The first half of Fear Street Part Three continues directly from the end of the previous movie. Deena finds herself in the memories of Sarah Fier (Elizabeth Scopel) and reliving the days leading up to her death. Sarah has feelings for the pastor’s daughter, Hannah Miller (played by Welch) and a secret party in the woods, they run off and get intimate. Their actions are witnessed by a mysterious figure, whom they assume is the town madman. The next day, Hannah’s father, Pastor Cyrus Miller (Michael Chandler) starts acting strange and murders the local children, leading the settlers to believe they are under a curse. The pastor is killed by Solomon Goode (Zuckerman), in whom Sarah confides that she may be the reason for the curse. During the town meeting, both Hannah and Sarah are falsely accused of witchcraft and the settlers call for their execution. Hannah and Sarah attempt to flee but only the latter is successful; in a panic, Sarah hides in Solomon’s house where she finds tunnels leading to a stone carving of a witch’s mark as well as a book on occultism. Upon realizing that Solomon was the one who brought the curse on their settlement in exchange for wealth and power, Sarah attempts to escape but is attacked by Solomon, who cuts off her hand and drags her to town to be hanged. To spare Hannah’s life, Sarah confesses to being a witch and just before she is hanged, she curses Solomon. Her body is later moved by Hannah and their friends to give her a proper burial.
In the second half of the movie, dubbed Fear Street Part One: 1994: Part 2, Deena comes back to reality upon learning the truth behind what happened to Sarah Fier. She realises that Solomon’s ancestor, Sheriff Nick Goode has been sacrificing innocent Shadysiders to fuel his wealth and power, like his ancestors before him. After explaining her vision to Josh and Ziggy, the trio figure out a way to kill Nick and save Sam. They recruit the help of mall employee, Martin (Darrell Britt-Gibson) to lure Nick to the mall and set him as bait for the Shadyside killers. Meanwhile, Nick realizes that Deena has discovered his role in the killings and the past killers of Shadyside reanimate to hunt Deena. The group manages to trap the Shadyside killers inside the mall while Ziggy dumps Deena’s blood on Nick, thus throwing the killers on his trail. However, he escapes into the tunnels with Deena following after him. They end up in a scuffle where Nick is exposed to the physical manifestation of the curse; as a result, he is plagued with visions of Fier and the murders his family had caused over the past three centuries. His distraction proves to be fatal as Deena finally manages to kill him, leading to the reanimated killers to vanish and the curse finally reaches its end.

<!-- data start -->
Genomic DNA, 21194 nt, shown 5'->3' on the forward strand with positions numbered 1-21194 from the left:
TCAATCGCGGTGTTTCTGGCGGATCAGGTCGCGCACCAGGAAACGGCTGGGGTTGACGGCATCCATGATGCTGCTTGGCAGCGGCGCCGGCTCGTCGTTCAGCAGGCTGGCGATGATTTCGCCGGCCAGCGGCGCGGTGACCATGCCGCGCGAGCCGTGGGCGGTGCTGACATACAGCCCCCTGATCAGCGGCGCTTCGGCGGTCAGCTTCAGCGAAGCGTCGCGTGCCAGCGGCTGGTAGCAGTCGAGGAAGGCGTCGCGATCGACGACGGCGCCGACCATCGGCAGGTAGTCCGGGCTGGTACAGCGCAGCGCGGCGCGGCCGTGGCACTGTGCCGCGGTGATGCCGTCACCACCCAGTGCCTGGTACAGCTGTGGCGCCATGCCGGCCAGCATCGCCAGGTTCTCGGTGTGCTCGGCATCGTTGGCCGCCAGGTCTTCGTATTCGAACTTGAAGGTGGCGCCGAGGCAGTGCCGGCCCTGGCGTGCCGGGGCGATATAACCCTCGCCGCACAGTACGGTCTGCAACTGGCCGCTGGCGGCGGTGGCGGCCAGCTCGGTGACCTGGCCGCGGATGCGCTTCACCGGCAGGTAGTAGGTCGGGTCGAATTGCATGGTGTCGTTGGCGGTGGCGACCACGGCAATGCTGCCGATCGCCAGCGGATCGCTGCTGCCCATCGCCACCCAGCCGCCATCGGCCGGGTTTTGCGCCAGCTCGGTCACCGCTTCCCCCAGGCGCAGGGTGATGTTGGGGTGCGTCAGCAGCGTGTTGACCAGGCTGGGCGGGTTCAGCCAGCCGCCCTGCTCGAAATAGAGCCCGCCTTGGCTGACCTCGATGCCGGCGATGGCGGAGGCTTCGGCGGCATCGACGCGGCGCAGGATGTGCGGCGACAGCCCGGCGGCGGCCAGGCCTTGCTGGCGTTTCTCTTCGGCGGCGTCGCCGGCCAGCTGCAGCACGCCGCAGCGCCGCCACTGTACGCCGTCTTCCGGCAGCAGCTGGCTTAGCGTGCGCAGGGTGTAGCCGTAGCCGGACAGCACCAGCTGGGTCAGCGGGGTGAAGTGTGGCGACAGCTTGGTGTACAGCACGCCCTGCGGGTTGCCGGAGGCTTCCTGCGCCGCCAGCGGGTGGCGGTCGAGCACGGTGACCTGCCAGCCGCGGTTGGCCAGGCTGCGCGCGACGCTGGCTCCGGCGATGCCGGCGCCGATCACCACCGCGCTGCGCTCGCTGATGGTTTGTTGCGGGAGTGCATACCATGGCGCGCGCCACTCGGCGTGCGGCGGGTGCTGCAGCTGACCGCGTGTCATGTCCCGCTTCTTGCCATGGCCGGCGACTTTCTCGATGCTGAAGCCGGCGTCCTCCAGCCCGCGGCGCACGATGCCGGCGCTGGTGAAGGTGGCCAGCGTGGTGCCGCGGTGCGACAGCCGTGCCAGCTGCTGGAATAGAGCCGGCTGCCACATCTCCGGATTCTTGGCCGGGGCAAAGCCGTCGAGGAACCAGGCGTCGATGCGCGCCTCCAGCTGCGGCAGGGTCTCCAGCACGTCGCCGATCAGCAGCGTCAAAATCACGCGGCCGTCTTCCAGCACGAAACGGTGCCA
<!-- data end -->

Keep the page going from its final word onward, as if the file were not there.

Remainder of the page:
Fear Street Part Three is an ambitious final entry to the summer slasher trilogy. The first half of the movie is set in the 17th century before the two towns are divided and contextualise the cursed history of the feud between Shadyside and Sunnyvale. By seeing the events through Sarah’s eyes, it mirrors the relationship between Sam and Deena in Fear Street Part One. There aren’t many Easter Eggs or references to slasher films in the first half due to the time period but the presentation of the movie is highly similar to Robert Eggers’ The Witch (2015). It gives the audience a glimpse at the life in the settlement and the politics during the 17th century, which demonized queer relationships and is deemed as misogynistic in today’s society. In an ironic twist, the reason for the unfortunate events within these movies roots in one man’s obsession with power and wealth.
The second half of the movie provides a satisfying end to the trilogy. It ties up the loose ends of the previous films and presents an appropriate conclusion to the story, bringing together the Shadyside Killers, brutal murders, and going back to the scene of the first murder in the trilogy where everything began. There are moments of explosive tension that produce gruesome moments in the entire movie and though it was rushed at some moments, the second half comes around to a full circle when Deena, Josh, Ziggy and Martin re-attempt enhanced versions of their traps in the first movie, this time successful.